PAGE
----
(8.5 miles; 2550 feet climbing)
North Peak, September 13, 2006 - Dad and I started from the Saddlebag Lake trailhead and headed out on the trail that skirts the west side of the lake. We decided to climb the benches to the north of the creek exiting the Conness Lakes rather than deal with what appeared from a distance to be brush and steep wet rocks next to the creek itself. We discovered on the way back that it was easier to stay close to the creek and cross it upstream of Greenstone Lake.
We then climbed to the lower and upper Conness Lakes. At that point Dad, who hadn't had a good sleep the night before, decided to wait near the lake while I finished the climb up the ridge between Mt. Conness and North Peak.
I continued up on my own and got to the summit about an hour and fifteen minutes later. After taking pictures, finishing lunch, and signing the register, it was time to go down. Although the air was still and relatively warm, I could hear thunder in the distance, and clouds were gathering.
The descent to the upper Conness Lake took me about forty minutes. From there the two of us descended from the Conness Lakes basin by skirting the lower lake on its south shore and descending the well-worn use trail next to the creek. We stopped at Greenstone Lake for another break before walking the final two miles back to the trailhead.
(9.7 miles; 2500 feet climbing)
Treasure Lakes, September 14, 2006 - Dad and I drove down (almost) to Bishop and then back up to the Bishop Pass Trailhead at South Lake. Back in 1999 we had hiked up Chocolate Peak in the Bishop Pass area, so this time we decided to go to Treasure Lakes. The weather was blustery: cold wind and light snow/hail was blowing from the clouds, but there were sunny gaps, and the weather appeared to be local to the Sierra Crest. It was a good day to stay off the ridges and peaks.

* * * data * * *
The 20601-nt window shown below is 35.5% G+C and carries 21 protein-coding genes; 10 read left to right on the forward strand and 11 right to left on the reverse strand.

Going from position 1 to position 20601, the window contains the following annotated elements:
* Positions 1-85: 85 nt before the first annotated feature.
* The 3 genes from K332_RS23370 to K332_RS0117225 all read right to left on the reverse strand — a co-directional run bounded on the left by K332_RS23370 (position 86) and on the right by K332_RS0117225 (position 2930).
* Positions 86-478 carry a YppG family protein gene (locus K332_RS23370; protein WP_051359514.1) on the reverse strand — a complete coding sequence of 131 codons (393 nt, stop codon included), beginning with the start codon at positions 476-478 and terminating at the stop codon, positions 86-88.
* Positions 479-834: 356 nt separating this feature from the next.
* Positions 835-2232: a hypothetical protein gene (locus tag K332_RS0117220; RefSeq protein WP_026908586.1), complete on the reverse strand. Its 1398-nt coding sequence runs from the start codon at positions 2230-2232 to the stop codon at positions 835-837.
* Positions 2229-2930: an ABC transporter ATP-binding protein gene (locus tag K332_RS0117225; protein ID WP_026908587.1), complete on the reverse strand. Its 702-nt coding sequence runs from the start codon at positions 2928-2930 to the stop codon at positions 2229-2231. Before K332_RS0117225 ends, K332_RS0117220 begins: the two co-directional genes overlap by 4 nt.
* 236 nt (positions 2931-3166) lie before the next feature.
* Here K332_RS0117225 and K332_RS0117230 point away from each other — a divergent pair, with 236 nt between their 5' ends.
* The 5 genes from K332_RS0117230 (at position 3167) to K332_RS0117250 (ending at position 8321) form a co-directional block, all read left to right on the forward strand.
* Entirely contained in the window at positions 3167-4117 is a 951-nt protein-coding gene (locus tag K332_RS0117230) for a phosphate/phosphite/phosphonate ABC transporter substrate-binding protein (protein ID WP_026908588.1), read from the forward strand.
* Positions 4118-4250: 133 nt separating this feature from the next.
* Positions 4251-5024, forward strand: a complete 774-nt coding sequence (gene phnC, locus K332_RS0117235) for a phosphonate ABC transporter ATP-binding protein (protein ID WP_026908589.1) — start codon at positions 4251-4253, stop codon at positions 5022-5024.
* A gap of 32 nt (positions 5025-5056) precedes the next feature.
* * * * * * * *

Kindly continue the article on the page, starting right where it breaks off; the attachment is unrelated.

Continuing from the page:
When we got to the first Treasure Lake we stopped behind a rock to eat part of our lunch, but the rock was cold and soaked up our body warmth like an ice cube. We continued across Treasure Creek and up a faint use trail to the upper Treasure Lakes, but we turned around when the cold wind starting blowing fiercely and our path appeared to be blocked by a quarter-mile long boulder field.
Since we didn't want to hop these boulders both directions and since the lakes were likely to be cold and dismal in the weather and not pleasant places to sit and enjoy the rest of our lunch, we turned around and retraced our route back to the trailhead.
(6.6 miles; 1800 feet climbing)
Yosemite Valley, September 15, 2006 - On the last day of our trip before driving back to the bay area we decided to play tourist and visit Yosemite Valley. Neither of us had been there since the late 1970's when we made several trips to Yosemite.
We took a short hike to Mirror Lake, then back along the north side of the valley to the Ahwanee Hotel. I took a few more pictures while I watched climbers on El Capitan from El Capitan Meadow on our way out of the valley.
(3.3 miles; 310 feet climbing)